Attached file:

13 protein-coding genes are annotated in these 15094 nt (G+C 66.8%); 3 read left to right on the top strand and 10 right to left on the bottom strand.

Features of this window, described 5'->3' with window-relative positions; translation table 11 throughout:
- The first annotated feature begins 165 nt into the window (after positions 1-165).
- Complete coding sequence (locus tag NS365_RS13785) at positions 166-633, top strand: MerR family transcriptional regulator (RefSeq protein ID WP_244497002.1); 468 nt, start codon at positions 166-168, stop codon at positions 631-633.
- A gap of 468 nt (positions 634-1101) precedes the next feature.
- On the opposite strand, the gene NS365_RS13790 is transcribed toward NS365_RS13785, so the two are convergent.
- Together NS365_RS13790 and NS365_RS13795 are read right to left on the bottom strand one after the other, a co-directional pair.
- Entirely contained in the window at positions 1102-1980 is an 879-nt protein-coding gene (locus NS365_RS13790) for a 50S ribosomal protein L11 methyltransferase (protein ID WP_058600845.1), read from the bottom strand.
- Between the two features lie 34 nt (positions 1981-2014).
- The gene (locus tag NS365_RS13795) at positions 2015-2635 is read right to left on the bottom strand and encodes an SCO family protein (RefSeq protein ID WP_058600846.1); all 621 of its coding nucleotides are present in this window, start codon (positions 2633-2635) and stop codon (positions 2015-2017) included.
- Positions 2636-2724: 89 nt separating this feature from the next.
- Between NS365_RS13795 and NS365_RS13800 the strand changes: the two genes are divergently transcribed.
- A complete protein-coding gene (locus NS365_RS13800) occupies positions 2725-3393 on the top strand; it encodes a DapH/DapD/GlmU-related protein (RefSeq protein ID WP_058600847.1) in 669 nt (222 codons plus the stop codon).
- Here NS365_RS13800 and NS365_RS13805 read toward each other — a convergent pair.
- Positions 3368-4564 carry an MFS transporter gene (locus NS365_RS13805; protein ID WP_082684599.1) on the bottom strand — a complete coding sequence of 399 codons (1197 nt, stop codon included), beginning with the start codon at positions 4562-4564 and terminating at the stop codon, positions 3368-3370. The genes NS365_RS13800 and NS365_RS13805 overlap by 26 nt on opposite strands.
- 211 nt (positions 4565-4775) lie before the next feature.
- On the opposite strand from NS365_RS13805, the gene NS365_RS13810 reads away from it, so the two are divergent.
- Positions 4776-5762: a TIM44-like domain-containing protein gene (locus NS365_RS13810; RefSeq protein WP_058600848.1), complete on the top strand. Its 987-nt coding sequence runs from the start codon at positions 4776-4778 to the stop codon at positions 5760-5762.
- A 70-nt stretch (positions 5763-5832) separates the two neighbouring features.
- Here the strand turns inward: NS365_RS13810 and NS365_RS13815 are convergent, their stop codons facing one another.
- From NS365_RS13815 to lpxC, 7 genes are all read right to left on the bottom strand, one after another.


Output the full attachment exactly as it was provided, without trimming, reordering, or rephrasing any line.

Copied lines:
13 protein-coding genes are annotated in these 15094 nt (G+C 66.8%); 3 read left to right on the top strand and 10 right to left on the bottom strand.

Features of this window, described 5'->3' with window-relative positions; translation table 11 throughout:
- The first annotated feature begins 165 nt into the window (after positions 1-165).
- Complete coding sequence (locus tag NS365_RS13785) at positions 166-633, top strand: MerR family transcriptional regulator (RefSeq protein ID WP_244497002.1); 468 nt, start codon at positions 166-168, stop codon at positions 631-633.
- A gap of 468 nt (positions 634-1101) precedes the next feature.
- On the opposite strand, the gene NS365_RS13790 is transcribed toward NS365_RS13785, so the two are convergent.
- Together NS365_RS13790 and NS365_RS13795 are read right to left on the bottom strand one after the other, a co-directional pair.
- Entirely contained in the window at positions 1102-1980 is an 879-nt protein-coding gene (locus NS365_RS13790) for a 50S ribosomal protein L11 methyltransferase (protein ID WP_058600845.1), read from the bottom strand.
- Between the two features lie 34 nt (positions 1981-2014).
- The gene (locus tag NS365_RS13795) at positions 2015-2635 is read right to left on the bottom strand and encodes an SCO family protein (RefSeq protein ID WP_058600846.1); all 621 of its coding nucleotides are present in this window, start codon (positions 2633-2635) and stop codon (positions 2015-2017) included.
- Positions 2636-2724: 89 nt separating this feature from the next.
- Between NS365_RS13795 and NS365_RS13800 the strand changes: the two genes are divergently transcribed.
- A complete protein-coding gene (locus NS365_RS13800) occupies positions 2725-3393 on the top strand; it encodes a DapH/DapD/GlmU-related protein (RefSeq protein ID WP_058600847.1) in 669 nt (222 codons plus the stop codon).
- Here NS365_RS13800 and NS365_RS13805 read toward each other — a convergent pair.
- Positions 3368-4564 carry an MFS transporter gene (locus NS365_RS13805; protein ID WP_082684599.1) on the bottom strand — a complete coding sequence of 399 codons (1197 nt, stop codon included), beginning with the start codon at positions 4562-4564 and terminating at the stop codon, positions 3368-3370. The genes NS365_RS13800 and NS365_RS13805 overlap by 26 nt on opposite strands.
- 211 nt (positions 4565-4775) lie before the next feature.
- On the opposite strand from NS365_RS13805, the gene NS365_RS13810 reads away from it, so the two are divergent.
- Positions 4776-5762: a TIM44-like domain-containing protein gene (locus NS365_RS13810; RefSeq protein WP_058600848.1), complete on the top strand. Its 987-nt coding sequence runs from the start codon at positions 4776-4778 to the stop codon at positions 5760-5762.
- A 70-nt stretch (positions 5763-5832) separates the two neighbouring features.
- Here the strand turns inward: NS365_RS13810 and NS365_RS13815 are convergent, their stop codons facing one another.
- From NS365_RS13815 to lpxC, 7 genes are all read right to left on the bottom strand, one after another.